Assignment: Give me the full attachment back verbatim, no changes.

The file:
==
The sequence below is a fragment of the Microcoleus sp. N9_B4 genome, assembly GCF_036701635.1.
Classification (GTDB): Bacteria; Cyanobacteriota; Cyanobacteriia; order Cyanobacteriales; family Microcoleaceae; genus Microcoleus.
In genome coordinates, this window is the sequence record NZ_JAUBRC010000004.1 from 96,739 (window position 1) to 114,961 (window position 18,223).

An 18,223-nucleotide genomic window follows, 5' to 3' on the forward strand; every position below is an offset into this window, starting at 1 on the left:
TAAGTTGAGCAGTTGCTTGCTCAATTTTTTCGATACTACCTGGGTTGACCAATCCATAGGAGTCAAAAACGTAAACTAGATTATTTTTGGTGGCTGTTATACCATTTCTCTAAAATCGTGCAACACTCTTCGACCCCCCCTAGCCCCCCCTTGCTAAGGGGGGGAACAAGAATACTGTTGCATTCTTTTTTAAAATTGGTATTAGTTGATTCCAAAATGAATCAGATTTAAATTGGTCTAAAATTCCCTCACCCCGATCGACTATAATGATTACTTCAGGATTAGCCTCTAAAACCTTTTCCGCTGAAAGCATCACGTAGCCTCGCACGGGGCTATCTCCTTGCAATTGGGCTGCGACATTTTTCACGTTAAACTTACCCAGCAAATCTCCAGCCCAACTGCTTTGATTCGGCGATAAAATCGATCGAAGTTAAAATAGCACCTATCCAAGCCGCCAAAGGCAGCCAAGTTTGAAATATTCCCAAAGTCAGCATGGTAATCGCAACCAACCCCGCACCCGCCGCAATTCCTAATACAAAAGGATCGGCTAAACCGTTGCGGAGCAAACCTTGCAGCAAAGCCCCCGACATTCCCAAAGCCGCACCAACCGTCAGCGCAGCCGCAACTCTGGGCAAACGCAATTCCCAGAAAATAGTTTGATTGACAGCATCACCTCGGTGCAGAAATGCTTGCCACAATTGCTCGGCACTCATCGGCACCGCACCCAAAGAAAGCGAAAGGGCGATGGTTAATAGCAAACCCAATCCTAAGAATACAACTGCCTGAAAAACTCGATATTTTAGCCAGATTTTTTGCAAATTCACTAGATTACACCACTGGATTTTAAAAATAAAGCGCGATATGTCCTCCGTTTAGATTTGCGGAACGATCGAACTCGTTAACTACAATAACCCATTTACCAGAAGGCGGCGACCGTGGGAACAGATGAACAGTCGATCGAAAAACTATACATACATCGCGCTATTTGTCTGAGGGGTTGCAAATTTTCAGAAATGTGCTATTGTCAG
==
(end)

The sequence below is a fragment of the Microcoleus sp. N9_B4 genome, assembly GCF_036701635.1.
Classification (GTDB): Bacteria; Cyanobacteriota; Cyanobacteriia; order Cyanobacteriales; family Microcoleaceae; genus Microcoleus.
In genome coordinates, this window is the sequence record NZ_JAUBRC010000004.1 from 96,739 (window position 1) to 114,961 (window position 18,223).

An 18,223-nucleotide genomic window follows, 5' to 3' on the forward strand; every position below is an offset into this window, starting at 1 on the left:
TAAGTTGAGCAGTTGCTTGCTCAATTTTTTCGATACTACCTGGGTTGACCAATCCATAGGAGTCAAAAACGTAAACTAGATTATTTTTGGTGGCTGTTATACCATTTCTCTAAAATCGTGCAACACTCTTCGACCCCCCCTAGCCCCCCCTTGCTAAGGGGGGGAACAAGAATACTGTTGCATTCTTTTTTAAAATTGGTATTAGTTGATTCCAAAATGAATCAGATTTAAATTGGTCTAAAATTCCCTCACCCCGATCGACTATAATGATTACTTCAGGATTAGCCTCTAAAACCTTTTCCGCTGAAAGCATCACGTAGCCTCGCACGGGGCTATCTCCTTGCAATTGGGCTGCGACATTTTTCACGTTAAACTTACCCAGCAAATCTCCAGCCCAACTGCTTTGATTCGGCGATAAAATCGATCGAAGTTAAAATAGCACCTATCCAAGCCGCCAAAGGCAGCCAAGTTTGAAATATTCCCAAAGTCAGCATGGTAATCGCAACCAACCCCGCACCCGCCGCAATTCCTAATACAAAAGGATCGGCTAAACCGTTGCGGAGCAAACCTTGCAGCAAAGCCCCCGACATTCCCAAAGCCGCACCAACCGTCAGCGCAGCCGCAACTCTGGGCAAACGCAATTCCCAGAAAATAGTTTGATTGACAGCATCACCTCGGTGCAGAAATGCTTGCCACAATTGCTCGGCACTCATCGGCACCGCACCCAAAGAAAGCGAAAGGGCGATGGTTAATAGCAAACCCAATCCTAAGAATACAACTGCCTGAAAAACTCGATATTTTAGCCAGATTTTTTGCAAATTCACTAGATTACACCACTGGATTTTAAAAATAAAGCGCGATATGTCCTCCGTTTAGATTTGCGGAACGATCGAACTCGTTAACTACAATAACCCATTTACCAGAAGGCGGCGACCGTGGGAACAGATGAACAGTCGATCGAAAAACTATACATACATCGCGCTATTTGTCTGAGGGGTTGCAAATTTTCAGAAATGTGCTATTGTCAG